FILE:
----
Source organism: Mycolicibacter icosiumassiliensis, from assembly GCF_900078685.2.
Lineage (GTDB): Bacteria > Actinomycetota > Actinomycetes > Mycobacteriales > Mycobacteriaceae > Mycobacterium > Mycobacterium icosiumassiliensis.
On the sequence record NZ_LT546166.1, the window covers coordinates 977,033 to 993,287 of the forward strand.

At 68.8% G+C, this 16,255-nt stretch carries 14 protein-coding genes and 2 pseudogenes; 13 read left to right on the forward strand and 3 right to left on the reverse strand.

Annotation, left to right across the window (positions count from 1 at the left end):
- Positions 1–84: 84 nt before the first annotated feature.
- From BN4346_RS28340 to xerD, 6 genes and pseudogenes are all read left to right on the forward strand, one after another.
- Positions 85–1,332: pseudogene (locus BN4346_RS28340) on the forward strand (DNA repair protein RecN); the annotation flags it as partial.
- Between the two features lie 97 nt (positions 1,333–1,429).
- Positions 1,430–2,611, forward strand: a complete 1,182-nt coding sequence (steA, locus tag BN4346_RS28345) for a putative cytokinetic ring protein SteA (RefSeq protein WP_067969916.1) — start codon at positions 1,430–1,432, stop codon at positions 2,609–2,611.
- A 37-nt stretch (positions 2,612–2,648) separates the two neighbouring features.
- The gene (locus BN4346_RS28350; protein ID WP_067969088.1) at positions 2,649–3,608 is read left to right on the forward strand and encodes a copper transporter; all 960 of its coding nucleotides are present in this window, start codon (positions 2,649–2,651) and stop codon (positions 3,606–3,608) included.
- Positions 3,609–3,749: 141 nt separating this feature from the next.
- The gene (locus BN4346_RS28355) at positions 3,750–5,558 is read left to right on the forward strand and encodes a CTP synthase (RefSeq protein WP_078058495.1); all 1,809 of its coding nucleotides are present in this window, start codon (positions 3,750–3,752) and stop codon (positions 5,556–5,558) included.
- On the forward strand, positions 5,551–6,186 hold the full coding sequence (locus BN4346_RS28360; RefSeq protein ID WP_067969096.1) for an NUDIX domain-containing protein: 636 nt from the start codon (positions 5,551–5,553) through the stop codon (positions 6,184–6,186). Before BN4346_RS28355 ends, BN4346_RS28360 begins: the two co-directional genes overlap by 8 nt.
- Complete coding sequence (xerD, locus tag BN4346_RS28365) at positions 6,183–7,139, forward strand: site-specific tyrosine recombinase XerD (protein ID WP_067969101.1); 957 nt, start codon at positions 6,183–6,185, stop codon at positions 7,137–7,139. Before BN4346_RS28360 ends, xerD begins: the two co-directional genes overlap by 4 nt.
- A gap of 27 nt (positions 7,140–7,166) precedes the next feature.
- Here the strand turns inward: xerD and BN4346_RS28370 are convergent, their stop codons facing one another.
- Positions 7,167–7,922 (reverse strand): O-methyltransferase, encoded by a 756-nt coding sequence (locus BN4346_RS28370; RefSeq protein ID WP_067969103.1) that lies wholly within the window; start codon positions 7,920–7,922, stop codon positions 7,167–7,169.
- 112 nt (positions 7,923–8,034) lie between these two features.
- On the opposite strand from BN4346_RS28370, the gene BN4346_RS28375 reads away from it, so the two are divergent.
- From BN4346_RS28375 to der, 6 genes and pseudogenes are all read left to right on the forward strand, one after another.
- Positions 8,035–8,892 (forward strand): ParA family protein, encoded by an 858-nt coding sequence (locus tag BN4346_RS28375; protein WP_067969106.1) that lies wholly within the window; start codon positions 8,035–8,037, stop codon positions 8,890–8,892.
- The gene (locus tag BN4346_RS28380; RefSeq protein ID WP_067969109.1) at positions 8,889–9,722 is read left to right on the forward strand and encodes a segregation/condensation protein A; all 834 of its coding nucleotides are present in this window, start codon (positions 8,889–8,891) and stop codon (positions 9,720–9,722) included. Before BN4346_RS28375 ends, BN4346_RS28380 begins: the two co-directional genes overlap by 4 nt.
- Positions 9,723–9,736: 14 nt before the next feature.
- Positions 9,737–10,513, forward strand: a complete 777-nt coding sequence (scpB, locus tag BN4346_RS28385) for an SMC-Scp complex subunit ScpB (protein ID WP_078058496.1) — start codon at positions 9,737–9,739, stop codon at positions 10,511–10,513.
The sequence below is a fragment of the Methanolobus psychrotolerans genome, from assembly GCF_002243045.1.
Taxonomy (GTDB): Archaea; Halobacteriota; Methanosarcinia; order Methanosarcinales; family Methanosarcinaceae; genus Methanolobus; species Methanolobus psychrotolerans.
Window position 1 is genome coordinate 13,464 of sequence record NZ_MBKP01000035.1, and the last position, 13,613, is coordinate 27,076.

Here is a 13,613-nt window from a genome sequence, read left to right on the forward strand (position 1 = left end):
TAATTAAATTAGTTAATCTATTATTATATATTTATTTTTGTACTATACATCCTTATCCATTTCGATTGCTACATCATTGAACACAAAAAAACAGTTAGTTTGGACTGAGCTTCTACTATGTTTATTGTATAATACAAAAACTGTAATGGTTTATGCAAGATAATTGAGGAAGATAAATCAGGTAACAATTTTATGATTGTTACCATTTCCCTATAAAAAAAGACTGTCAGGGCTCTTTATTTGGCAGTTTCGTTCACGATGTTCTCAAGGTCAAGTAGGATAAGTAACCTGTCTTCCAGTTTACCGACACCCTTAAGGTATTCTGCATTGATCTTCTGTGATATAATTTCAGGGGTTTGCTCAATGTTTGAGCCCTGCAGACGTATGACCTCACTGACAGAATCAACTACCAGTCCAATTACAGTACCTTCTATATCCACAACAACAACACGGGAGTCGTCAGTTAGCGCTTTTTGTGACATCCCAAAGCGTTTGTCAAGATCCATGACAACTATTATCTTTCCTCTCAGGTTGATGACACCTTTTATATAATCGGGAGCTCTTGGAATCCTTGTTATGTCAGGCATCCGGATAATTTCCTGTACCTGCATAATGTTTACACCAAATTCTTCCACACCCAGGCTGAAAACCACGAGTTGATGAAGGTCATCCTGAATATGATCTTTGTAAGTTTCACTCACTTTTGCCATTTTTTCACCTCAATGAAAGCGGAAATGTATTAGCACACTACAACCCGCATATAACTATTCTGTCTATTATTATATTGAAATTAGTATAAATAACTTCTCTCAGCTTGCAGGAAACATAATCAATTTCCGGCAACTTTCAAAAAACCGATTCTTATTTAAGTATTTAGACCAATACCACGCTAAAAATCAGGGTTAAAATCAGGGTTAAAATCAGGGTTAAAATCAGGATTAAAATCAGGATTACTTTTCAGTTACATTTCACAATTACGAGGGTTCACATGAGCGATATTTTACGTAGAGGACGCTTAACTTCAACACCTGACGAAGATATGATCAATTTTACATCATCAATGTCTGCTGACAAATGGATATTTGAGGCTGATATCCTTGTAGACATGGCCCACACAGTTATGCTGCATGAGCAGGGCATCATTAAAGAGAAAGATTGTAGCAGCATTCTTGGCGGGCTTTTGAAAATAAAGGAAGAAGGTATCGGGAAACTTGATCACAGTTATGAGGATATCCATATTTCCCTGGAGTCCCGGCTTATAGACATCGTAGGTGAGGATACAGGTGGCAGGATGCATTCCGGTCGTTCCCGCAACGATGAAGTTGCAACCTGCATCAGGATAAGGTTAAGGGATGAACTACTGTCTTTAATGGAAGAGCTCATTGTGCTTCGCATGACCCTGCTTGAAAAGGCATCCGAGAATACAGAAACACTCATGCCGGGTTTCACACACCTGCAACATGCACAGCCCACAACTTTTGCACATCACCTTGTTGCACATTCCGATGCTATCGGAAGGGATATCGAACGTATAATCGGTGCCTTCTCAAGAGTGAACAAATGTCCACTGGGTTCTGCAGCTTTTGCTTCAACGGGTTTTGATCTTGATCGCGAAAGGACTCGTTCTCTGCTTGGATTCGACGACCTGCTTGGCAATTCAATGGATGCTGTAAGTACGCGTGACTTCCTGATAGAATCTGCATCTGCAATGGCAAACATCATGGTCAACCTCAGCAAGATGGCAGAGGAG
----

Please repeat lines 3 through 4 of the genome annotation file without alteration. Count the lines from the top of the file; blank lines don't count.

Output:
On the sequence record NZ_LT546166.1, the window covers coordinates 977,033 to 993,287 of the forward strand.

At 68.8% G+C, this 16,255-nt stretch carries 14 protein-coding genes and 2 pseudogenes; 13 read left to right on the forward strand and 3 right to left on the reverse strand.